– Food insecurity rate: 18.8% (4,600 total)
— 72.5% higher than national average
– Child food insecurity rate: 23.5% (1,090 total)
— 61.0% higher than national average
– Annual food budget shortfall: $2,252,000
— Cost per meal: $2.86

Nyttend // Wikimedia Commons

25 / 50

#26. Martin County

– Food insecurity rate: 19.2% (2,230 total)
— 76.1% higher than national average
– Child food insecurity rate: 22.0% (510 total)
— 50.7% higher than national average
– Annual food budget shortfall: $1,084,000
— Cost per meal: $2.84

Calvin Beale // Wikimedia Commons

26 / 50

#25. Fulton County

– Food insecurity rate: 19.4% (1,190 total)
— 78.0% higher than national average
– Child food insecurity rate: 29.6% (400 total)
— 102.7% higher than national average
– Annual food budget shortfall: $555,000
— Cost per meal: $2.73

CoryClaxon // Wikimedia Commons

27 / 50

#24. Carter County

– Food insecurity rate: 19.6% (5,310 total)
— 79.8% higher than national average
– Child food insecurity rate: 25.5% (1,540 total)
— 74.7% higher than national average
– Annual food budget shortfall: $2,945,000
— Cost per meal: $3.24

HiB2Bornot2B // Wikimedia Commons

28 / 50

#23. Johnson County

– Food insecurity rate: 19.7% (4,460 total)
— 80.7% higher than national average
– Child food insecurity rate: 23.0% (1,170 total)
— 57.5% higher than national average
– Annual food budget shortfall: $2,159,000
— Cost per meal: $2.83

Nyttend // Wikimedia Commons

29 / 50

#22. Pike County

– Food insecurity rate: 19.7% (11,740 total)
— 80.7% higher than national average
– Child food insecurity rate: 26.2% (3,220 total)
— 79.5% higher than national average
– Annual food budget shortfall: $5,827,000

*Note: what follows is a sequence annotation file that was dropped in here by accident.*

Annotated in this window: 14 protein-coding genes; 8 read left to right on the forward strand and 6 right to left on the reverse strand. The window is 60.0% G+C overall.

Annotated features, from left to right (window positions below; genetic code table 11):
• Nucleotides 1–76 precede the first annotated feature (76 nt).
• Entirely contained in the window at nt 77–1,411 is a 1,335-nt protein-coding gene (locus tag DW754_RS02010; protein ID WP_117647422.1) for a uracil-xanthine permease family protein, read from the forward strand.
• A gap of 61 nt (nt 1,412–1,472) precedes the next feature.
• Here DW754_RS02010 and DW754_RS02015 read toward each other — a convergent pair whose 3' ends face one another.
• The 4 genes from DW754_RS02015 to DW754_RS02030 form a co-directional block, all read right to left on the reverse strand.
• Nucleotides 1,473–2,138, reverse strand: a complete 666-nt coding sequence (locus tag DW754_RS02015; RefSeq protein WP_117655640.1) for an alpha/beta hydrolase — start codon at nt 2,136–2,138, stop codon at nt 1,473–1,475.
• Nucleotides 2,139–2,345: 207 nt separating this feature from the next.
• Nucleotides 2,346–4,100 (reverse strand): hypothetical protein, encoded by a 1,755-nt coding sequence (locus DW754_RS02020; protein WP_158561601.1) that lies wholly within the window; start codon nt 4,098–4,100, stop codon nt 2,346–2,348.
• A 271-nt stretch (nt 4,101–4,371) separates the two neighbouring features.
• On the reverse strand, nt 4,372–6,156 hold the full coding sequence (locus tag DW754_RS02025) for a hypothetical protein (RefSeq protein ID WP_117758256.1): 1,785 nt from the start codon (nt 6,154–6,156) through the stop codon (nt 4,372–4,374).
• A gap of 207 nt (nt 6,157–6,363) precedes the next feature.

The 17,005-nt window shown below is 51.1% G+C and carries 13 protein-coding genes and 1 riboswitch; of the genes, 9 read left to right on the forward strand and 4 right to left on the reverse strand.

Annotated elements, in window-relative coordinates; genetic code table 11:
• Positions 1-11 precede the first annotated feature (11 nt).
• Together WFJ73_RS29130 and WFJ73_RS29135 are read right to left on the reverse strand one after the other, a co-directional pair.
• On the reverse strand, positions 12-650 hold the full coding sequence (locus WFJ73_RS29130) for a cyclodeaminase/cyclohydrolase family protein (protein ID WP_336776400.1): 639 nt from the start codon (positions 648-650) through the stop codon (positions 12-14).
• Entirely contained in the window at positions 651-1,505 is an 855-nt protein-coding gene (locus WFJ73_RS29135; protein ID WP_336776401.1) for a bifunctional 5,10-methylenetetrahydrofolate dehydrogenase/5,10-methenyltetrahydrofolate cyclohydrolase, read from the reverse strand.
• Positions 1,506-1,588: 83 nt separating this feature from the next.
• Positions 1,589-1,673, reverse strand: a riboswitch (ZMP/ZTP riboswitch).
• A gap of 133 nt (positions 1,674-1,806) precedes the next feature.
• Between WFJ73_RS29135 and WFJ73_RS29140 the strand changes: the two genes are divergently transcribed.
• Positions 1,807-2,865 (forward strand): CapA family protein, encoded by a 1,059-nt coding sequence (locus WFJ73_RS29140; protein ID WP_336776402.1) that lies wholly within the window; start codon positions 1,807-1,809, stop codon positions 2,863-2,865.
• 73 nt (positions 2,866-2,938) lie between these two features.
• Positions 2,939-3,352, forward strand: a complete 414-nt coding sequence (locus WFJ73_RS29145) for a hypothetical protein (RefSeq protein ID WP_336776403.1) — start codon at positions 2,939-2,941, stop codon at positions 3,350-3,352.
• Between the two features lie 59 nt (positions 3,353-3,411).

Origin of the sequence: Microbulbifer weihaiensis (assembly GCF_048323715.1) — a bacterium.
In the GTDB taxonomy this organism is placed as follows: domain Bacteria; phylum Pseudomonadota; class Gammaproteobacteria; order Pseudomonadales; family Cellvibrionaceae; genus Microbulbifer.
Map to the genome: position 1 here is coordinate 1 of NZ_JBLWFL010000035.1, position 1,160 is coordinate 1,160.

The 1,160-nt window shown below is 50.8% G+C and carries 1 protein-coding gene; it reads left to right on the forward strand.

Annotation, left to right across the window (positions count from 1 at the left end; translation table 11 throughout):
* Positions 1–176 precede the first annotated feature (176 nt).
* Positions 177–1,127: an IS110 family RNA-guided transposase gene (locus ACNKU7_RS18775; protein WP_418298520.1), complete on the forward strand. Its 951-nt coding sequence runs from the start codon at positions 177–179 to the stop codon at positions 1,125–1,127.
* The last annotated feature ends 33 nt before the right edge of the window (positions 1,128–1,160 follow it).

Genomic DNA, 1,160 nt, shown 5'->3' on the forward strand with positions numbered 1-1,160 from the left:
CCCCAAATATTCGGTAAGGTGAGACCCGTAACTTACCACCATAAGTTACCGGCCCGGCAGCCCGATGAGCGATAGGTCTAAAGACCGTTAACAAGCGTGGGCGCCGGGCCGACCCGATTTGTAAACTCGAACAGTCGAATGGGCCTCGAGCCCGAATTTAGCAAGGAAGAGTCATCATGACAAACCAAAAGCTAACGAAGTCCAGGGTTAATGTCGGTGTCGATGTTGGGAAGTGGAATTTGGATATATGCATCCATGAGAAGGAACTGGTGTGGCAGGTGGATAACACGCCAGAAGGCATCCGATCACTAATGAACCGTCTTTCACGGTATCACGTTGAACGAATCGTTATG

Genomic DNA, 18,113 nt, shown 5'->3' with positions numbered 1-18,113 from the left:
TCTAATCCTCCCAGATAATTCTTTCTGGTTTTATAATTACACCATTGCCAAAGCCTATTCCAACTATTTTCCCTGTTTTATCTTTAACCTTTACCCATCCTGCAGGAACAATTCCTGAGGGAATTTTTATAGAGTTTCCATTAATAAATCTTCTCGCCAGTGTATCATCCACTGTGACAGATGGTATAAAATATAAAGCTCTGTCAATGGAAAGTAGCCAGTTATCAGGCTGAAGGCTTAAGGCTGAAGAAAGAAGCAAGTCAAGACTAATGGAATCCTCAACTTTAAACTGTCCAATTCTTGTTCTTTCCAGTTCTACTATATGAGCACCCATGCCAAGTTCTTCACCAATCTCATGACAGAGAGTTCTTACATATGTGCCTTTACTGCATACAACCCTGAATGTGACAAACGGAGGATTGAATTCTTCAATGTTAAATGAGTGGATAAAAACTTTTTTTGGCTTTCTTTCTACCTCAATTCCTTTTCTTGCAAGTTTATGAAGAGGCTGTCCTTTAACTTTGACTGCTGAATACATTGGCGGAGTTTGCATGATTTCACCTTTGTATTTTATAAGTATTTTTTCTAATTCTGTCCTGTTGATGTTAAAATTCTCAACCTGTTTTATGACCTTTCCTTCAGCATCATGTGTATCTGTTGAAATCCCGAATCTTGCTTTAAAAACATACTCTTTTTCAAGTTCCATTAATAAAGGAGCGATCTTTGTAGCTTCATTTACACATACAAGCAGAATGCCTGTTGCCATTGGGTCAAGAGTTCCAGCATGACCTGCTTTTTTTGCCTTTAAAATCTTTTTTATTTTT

— Cost per meal: $2.90

Nyttend // Wikimedia Commons

30 / 50

#21. Nicholas County

– Food insecurity rate: 19.9% (1,420 total)
— 82.6% higher than national average
– Child food insecurity rate: 28.0% (480 total)
— 91.8% higher than national average
– Annual food budget shortfall: $695,000
— Cost per meal: $2.86

Nyttend // Wikimedia Commons

31 / 50

#20. Lawrence County

– Food insecurity rate: 20.2% (3,160 total)
— 85.3% higher than national average
– Child food insecurity rate: 25.6% (960 total)
— 75.3% higher than national average
– Annual food budget shortfall: $1,524,000
— Cost per meal: $2.82

C. Bedford Crenshaw // Wikimedia Commons

32 / 50

#19. Lewis County

– Food insecurity rate: 20.3% (2,720 total)
— 86.2% higher than national average
– Child food insecurity rate: 25.8% (770 total)
— 76.7% higher than national average
– Annual food budget shortfall: $1,303,000
— Cost per meal: $2.80

Nyttend // Wikimedia Commons

33 / 50

#18. Perry County

– Food insecurity rate: 20.8% (5,540 total)
— 90.8% higher than national average
– Child food insecurity rate: 26.2% (1,560 total)
— 79.5% higher than national average
– Annual food budget shortfall: $2,778,000
— Cost per meal: $2.93

Nyttend // Wikimedia Commons

34 / 50

#17. Knox County

– Food insecurity rate: 20.9% (6,540 total)
— 91.7% higher than national average
– Child food insecurity rate: 26.0% (1,910 total)
— 78.1% higher than national average
– Annual food budget shortfall: $3,098,000
— Cost per meal: $2.77

Nyttend // Wikimedia Commons

35 / 50

#16. Estill County

– Food insecurity rate: 21.5% (3,070 total)
— 97.2% higher than national average
– Child food insecurity rate: 27.8% (850 total)
— 90.4% higher than national average
– Annual food budget shortfall: $1,503,000
— Cost per meal: $2.86

Kybluegrass // Wikimedia Commons

36 / 50

#15. McCreary County

– Food insecurity rate: 21.8% (3,810 total)
— 100.0% higher than national average
– Child food insecurity rate: 27.9% (1,100 total)
— 91.1% higher than national average
– Annual food budget shortfall: $1,779,000
— Cost per meal: $2.73

Nyttend // Wikimedia Commons

37 / 50

#14. Elliott County

– Food insecurity rate: 22.4% (1,680 total)
— 105.5% higher than national average